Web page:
Having trains follow Myrtle Avenue and Utica/Reid allows people to have an easier time reaching multiple points in Brooklyn at once. This would feed into Second Avenue (Hanover Square will not be built under this plan) and a maintenance facility would be built beyond Kings Plaza.

Honestly, I don't like this idea (doing too much in Brooklyn, not to mention the aforementioned yard being in a flood zone), but I don't particularly like any of the ideas being floated. Capacity issues aside, I can't imagine that Fulton or South 4th Streets would really do anything notable, and Eastern Parkway would require some change in routes that would not be conducive to running one or more of them (aside from not doing enough or the fact that their service is hindered by several areas that are more removed from the potential line). Of course, doing nothing is also a terrible idea.

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3 hours ago, Lex said:

If there's no money for a tunnel under the East River, then that'll complicate matters, particularly since the plan people seem to favor is one that'll give the MTA an excuse to cut service while failing to better serve those heading to destinations north of Eastern Parkway.

Having trains follow Myrtle Avenue and Utica/Reid allows people to have an easier time reaching multiple points in Brooklyn at once. This would feed into Second Avenue (Hanover Square will not be built under this plan) and a maintenance facility would be built beyond Kings Plaza.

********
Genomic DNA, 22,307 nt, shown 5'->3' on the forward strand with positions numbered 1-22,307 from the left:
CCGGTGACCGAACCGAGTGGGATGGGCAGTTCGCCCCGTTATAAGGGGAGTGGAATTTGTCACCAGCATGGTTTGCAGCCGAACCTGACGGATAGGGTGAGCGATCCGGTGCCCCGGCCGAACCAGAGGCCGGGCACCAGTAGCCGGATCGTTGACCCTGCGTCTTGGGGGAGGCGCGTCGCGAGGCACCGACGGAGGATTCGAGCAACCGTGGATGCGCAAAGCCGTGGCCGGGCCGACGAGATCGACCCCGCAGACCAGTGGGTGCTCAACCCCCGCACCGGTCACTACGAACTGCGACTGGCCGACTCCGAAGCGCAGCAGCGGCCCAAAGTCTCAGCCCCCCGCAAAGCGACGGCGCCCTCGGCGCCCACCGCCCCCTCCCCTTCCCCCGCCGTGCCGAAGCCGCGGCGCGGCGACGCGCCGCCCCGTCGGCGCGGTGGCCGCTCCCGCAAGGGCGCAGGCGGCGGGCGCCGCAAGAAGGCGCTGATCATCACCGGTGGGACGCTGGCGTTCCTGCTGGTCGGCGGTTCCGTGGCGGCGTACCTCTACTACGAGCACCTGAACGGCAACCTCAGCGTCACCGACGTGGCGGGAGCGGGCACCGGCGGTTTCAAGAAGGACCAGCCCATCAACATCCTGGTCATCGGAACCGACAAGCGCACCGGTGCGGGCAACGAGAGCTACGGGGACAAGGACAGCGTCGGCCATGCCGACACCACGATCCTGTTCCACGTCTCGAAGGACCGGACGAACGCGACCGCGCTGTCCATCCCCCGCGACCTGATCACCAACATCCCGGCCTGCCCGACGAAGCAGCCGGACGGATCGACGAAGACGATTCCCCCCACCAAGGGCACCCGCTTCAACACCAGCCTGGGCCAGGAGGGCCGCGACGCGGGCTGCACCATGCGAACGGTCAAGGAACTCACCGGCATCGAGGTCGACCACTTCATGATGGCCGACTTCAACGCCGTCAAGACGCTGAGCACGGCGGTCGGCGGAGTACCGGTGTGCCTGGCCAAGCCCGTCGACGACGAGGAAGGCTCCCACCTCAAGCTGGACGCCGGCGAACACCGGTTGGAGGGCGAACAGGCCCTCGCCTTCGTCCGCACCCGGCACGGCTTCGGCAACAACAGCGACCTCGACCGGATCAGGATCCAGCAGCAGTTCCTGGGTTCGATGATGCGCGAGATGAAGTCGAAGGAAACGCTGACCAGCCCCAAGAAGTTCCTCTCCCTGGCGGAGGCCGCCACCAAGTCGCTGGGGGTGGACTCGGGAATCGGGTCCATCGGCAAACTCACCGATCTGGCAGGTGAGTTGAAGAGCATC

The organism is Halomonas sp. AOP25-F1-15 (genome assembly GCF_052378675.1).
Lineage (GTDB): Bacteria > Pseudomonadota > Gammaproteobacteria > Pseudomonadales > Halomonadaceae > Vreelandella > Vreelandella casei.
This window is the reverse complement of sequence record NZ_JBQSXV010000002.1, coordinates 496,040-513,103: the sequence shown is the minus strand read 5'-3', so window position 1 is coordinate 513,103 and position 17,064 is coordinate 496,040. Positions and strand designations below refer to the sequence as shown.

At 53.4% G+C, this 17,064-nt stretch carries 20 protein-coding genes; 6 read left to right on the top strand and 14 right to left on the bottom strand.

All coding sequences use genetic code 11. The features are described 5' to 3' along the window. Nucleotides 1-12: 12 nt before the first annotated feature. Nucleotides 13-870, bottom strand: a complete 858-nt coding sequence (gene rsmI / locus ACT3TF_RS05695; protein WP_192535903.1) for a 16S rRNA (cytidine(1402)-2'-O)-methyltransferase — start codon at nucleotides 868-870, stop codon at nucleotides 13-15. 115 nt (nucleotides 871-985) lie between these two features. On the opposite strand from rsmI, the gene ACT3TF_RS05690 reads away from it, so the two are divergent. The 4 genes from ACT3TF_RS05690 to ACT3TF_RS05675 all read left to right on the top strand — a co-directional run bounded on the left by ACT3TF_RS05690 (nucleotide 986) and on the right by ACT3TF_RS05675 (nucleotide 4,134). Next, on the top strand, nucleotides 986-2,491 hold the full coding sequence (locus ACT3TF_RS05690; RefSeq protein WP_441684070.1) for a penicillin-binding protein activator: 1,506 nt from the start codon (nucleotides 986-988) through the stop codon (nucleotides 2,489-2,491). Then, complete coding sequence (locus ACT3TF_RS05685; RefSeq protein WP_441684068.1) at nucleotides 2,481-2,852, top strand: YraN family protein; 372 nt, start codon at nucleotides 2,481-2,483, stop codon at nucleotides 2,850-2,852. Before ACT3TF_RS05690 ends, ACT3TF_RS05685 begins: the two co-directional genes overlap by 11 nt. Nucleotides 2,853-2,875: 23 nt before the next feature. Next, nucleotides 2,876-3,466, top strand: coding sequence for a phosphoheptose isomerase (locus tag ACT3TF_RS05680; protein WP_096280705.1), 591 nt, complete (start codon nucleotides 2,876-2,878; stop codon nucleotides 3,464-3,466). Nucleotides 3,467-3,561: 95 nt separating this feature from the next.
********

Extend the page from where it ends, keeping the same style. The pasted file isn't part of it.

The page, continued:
Honestly, I don't like this idea (doing too much in Brooklyn, not to mention the aforementioned yard being in a flood zone), but I don't particularly like any of the ideas being floated. Capacity issues aside, I can't imagine that Fulton or South 4th Streets would really do anything notable, and Eastern Parkway would require some change in routes that would not be conducive to running one or more of them (aside from not doing enough or the fact that their service is hindered by several areas that are more removed from the potential line). Of course, doing nothing is also a terrible idea.

I just don't understand the objection here. Between 8 and 9 AM, 17 (2) and (3) trains transit Wall St heading north and 22 (4)s and (5)s pass through Bowling Green (not including the 2 that are put in there). That's 39 trains per hour, or 65% of those tubes' potential capacity. I don't know about you, but that suggests to me room to grow -- really the only thing holding capacity back is Rogers. So sure, it won't accomplish the crosstown, but you can't always get everything in one swoop -- just be sure to leave provisions for the future.

To the earlier point that this may reduce potential service on other corridors: Flatbush can turn 18tph, New Lots probably about 15. That leaves 27 trains per hour of capacity to be played with -- so go build Utica, improve Flatbush, improve New Lots, do whatever. Just don't go around pretending that that capacity doesn't exist.  

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Posted (edited)
4 hours ago, Lex said: